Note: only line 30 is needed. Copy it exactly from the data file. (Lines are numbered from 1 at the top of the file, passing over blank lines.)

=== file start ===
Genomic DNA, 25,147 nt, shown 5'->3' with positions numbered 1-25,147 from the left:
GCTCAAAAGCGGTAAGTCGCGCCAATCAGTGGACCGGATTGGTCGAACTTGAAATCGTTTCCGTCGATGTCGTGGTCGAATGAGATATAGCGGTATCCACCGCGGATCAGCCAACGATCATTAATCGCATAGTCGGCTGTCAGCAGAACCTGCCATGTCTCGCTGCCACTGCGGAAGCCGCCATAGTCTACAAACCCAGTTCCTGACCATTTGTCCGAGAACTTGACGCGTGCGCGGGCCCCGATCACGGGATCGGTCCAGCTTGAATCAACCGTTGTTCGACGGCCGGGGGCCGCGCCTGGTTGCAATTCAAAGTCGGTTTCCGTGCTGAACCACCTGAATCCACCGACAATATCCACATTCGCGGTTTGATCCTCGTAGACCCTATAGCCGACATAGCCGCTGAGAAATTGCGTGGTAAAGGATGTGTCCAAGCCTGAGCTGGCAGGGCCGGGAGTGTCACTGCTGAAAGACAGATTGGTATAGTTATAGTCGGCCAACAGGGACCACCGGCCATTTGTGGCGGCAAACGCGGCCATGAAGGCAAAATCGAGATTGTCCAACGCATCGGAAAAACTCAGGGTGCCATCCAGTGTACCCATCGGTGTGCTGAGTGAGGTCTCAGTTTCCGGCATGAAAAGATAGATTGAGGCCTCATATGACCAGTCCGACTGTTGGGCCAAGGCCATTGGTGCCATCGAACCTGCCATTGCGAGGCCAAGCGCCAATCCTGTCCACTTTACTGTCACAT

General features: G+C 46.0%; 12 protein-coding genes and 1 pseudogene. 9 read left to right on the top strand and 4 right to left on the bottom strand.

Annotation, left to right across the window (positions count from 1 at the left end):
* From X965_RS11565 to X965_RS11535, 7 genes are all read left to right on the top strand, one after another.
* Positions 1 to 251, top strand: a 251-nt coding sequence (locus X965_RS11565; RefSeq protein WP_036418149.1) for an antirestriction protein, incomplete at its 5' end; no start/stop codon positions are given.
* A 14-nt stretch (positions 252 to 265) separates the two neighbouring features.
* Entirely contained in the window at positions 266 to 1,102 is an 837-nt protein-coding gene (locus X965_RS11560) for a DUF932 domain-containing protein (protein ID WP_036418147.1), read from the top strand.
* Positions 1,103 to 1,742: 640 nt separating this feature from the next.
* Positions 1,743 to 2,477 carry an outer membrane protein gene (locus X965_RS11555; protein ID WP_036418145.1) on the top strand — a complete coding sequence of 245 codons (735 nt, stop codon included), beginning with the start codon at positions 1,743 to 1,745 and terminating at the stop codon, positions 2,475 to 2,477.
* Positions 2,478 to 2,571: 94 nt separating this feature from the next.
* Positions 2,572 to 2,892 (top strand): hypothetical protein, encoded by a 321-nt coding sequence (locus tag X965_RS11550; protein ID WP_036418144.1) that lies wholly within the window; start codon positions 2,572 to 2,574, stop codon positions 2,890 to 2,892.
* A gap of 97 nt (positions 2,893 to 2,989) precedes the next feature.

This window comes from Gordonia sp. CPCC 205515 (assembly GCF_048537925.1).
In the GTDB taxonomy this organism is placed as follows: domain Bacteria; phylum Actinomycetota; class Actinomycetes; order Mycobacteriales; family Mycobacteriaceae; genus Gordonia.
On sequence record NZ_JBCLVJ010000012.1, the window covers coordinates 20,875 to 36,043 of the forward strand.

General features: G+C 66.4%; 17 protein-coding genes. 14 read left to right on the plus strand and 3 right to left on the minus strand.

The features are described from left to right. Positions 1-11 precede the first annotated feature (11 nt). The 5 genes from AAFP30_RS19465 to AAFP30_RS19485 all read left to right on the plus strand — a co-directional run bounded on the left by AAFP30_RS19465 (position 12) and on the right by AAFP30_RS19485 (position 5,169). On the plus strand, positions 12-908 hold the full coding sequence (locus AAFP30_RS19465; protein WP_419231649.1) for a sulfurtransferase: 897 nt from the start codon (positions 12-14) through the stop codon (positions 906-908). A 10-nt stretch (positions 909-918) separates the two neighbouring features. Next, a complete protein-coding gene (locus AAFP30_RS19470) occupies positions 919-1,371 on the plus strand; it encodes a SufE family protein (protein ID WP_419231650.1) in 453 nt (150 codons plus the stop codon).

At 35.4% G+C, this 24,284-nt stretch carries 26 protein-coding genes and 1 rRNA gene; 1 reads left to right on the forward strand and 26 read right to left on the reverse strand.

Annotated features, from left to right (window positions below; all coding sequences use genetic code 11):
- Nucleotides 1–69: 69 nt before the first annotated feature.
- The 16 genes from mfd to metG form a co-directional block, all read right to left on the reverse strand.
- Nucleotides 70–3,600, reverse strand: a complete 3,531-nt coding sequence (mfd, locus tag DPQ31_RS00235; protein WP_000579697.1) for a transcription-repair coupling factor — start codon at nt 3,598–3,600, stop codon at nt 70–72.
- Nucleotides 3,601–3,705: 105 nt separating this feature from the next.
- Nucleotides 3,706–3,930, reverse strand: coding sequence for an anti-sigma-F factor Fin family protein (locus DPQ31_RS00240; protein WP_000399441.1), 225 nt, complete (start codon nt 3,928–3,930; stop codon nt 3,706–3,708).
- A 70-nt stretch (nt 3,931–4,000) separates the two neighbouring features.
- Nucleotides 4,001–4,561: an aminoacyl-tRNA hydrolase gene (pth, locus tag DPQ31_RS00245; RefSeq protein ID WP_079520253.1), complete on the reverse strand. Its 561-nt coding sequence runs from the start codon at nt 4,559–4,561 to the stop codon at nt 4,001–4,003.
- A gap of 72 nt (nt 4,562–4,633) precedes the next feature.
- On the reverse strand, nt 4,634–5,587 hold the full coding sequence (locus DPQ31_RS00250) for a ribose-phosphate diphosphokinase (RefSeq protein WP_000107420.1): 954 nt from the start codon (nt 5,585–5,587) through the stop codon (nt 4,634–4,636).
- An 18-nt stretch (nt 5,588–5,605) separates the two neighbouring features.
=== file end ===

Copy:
- An 18-nt stretch (nt 5,588–5,605) separates the two neighbouring features.